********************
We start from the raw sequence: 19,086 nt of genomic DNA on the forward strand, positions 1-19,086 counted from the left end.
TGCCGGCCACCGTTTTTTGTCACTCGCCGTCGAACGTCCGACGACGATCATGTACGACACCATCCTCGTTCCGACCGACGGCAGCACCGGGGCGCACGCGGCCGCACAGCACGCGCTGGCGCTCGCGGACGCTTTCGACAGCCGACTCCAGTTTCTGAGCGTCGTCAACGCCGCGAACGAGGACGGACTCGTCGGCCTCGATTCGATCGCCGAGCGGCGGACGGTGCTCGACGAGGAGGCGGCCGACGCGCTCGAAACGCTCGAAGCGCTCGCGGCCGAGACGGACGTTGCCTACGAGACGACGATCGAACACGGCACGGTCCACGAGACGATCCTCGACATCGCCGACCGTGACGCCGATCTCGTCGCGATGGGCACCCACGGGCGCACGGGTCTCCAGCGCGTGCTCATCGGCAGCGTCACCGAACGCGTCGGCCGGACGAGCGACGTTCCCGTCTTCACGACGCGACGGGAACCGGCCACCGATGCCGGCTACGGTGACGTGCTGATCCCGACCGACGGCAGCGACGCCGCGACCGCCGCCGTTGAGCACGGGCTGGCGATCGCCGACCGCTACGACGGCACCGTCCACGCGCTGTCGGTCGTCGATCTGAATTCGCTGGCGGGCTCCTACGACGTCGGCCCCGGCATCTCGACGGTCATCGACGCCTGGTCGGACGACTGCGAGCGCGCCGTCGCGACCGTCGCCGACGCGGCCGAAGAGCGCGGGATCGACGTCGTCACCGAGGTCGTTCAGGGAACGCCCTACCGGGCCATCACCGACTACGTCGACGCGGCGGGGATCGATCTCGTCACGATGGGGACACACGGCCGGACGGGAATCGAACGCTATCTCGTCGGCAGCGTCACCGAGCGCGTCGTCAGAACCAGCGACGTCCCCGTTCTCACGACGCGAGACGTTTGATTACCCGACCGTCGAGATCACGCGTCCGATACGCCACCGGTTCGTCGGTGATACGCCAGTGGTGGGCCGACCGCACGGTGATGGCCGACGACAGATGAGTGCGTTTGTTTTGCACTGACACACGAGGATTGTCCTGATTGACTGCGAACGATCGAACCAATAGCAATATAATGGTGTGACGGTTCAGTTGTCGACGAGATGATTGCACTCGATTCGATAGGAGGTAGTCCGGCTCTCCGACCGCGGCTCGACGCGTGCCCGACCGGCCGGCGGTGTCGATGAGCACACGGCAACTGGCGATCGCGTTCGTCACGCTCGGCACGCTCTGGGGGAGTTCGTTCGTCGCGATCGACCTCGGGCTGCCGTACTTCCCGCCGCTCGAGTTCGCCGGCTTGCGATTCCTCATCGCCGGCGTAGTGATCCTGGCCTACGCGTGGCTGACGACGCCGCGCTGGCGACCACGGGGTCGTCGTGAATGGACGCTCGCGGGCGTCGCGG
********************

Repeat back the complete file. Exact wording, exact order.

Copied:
We start from the raw sequence: 19,086 nt of genomic DNA on the forward strand, positions 1-19,086 counted from the left end.
TGCCGGCCACCGTTTTTTGTCACTCGCCGTCGAACGTCCGACGACGATCATGTACGACACCATCCTCGTTCCGACCGACGGCAGCACCGGGGCGCACGCGGCCGCACAGCACGCGCTGGCGCTCGCGGACGCTTTCGACAGCCGACTCCAGTTTCTGAGCGTCGTCAACGCCGCGAACGAGGACGGACTCGTCGGCCTCGATTCGATCGCCGAGCGGCGGACGGTGCTCGACGAGGAGGCGGCCGACGCGCTCGAAACGCTCGAAGCGCTCGCGGCCGAGACGGACGTTGCCTACGAGACGACGATCGAACACGGCACGGTCCACGAGACGATCCTCGACATCGCCGACCGTGACGCCGATCTCGTCGCGATGGGCACCCACGGGCGCACGGGTCTCCAGCGCGTGCTCATCGGCAGCGTCACCGAACGCGTCGGCCGGACGAGCGACGTTCCCGTCTTCACGACGCGACGGGAACCGGCCACCGATGCCGGCTACGGTGACGTGCTGATCCCGACCGACGGCAGCGACGCCGCGACCGCCGCCGTTGAGCACGGGCTGGCGATCGCCGACCGCTACGACGGCACCGTCCACGCGCTGTCGGTCGTCGATCTGAATTCGCTGGCGGGCTCCTACGACGTCGGCCCCGGCATCTCGACGGTCATCGACGCCTGGTCGGACGACTGCGAGCGCGCCGTCGCGACCGTCGCCGACGCGGCCGAAGAGCGCGGGATCGACGTCGTCACCGAGGTCGTTCAGGGAACGCCCTACCGGGCCATCACCGACTACGTCGACGCGGCGGGGATCGATCTCGTCACGATGGGGACACACGGCCGGACGGGAATCGAACGCTATCTCGTCGGCAGCGTCACCGAGCGCGTCGTCAGAACCAGCGACGTCCCCGTTCTCACGACGCGAGACGTTTGATTACCCGACCGTCGAGATCACGCGTCCGATACGCCACCGGTTCGTCGGTGATACGCCAGTGGTGGGCCGACCGCACGGTGATGGCCGACGACAGATGAGTGCGTTTGTTTTGCACTGACACACGAGGATTGTCCTGATTGACTGCGAACGATCGAACCAATAGCAATATAATGGTGTGACGGTTCAGTTGTCGACGAGATGATTGCACTCGATTCGATAGGAGGTAGTCCGGCTCTCCGACCGCGGCTCGACGCGTGCCCGACCGGCCGGCGGTGTCGATGAGCACACGGCAACTGGCGATCGCGTTCGTCACGCTCGGCACGCTCTGGGGGAGTTCGTTCGTCGCGATCGACCTCGGGCTGCCGTACTTCCCGCCGCTCGAGTTCGCCGGCTTGCGATTCCTCATCGCCGGCGTAGTGATCCTGGCCTACGCGTGGCTGACGACGCCGCGCTGGCGACCACGGGGTCGTCGTGAATGGACGCTCGCGGGCGTCGCGG